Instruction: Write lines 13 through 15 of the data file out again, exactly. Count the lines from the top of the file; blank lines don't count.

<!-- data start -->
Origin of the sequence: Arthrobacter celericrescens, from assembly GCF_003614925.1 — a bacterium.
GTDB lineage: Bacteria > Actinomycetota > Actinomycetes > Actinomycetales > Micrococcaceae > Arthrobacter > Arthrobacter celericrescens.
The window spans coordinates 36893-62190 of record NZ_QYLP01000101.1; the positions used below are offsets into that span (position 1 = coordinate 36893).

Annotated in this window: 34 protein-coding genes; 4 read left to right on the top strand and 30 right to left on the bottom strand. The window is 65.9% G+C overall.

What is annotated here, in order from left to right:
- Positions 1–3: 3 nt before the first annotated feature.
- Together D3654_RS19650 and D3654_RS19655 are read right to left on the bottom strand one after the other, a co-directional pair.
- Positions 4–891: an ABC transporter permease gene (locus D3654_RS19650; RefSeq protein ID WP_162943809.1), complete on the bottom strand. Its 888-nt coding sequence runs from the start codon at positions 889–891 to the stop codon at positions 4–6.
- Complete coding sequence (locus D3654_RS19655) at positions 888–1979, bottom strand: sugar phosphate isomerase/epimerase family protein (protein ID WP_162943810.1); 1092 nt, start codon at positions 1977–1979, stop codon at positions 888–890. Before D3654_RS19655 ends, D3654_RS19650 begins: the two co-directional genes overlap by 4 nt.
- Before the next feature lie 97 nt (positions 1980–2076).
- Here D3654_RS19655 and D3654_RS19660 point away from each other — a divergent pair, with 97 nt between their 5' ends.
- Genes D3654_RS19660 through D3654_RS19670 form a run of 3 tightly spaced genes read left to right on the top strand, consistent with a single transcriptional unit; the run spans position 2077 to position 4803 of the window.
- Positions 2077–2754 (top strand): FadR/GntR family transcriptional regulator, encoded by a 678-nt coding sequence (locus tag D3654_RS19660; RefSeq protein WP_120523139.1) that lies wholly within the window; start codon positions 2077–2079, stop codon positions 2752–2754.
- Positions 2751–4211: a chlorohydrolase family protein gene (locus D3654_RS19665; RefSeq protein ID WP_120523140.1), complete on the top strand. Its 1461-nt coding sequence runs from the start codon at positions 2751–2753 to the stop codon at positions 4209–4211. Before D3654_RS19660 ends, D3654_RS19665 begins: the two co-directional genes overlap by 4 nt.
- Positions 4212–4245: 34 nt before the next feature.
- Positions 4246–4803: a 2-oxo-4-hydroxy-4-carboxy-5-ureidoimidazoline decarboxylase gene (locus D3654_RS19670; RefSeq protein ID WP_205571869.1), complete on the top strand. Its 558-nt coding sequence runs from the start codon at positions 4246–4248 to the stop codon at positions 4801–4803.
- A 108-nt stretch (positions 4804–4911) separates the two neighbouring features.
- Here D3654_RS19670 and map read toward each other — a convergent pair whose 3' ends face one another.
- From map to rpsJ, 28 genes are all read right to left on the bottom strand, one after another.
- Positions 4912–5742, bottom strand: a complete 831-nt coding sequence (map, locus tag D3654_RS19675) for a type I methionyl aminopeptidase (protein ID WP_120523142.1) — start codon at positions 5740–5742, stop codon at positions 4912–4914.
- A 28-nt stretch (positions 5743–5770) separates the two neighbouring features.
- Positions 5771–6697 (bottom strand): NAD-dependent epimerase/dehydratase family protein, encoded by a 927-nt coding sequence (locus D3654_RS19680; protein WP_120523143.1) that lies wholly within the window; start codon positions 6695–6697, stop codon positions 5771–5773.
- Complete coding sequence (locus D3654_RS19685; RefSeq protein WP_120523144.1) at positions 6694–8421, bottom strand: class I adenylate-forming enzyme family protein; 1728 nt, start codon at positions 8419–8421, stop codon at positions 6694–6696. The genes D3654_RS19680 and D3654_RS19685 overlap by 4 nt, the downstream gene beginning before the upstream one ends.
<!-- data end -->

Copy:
- Positions 2077–2754 (top strand): FadR/GntR family transcriptional regulator, encoded by a 678-nt coding sequence (locus tag D3654_RS19660; RefSeq protein WP_120523139.1) that lies wholly within the window; start codon positions 2077–2079, stop codon positions 2752–2754.
- Positions 2751–4211: a chlorohydrolase family protein gene (locus D3654_RS19665; RefSeq protein ID WP_120523140.1), complete on the top strand. Its 1461-nt coding sequence runs from the start codon at positions 2751–2753 to the stop codon at positions 4209–4211. Before D3654_RS19660 ends, D3654_RS19665 begins: the two co-directional genes overlap by 4 nt.
- Positions 4212–4245: 34 nt before the next feature.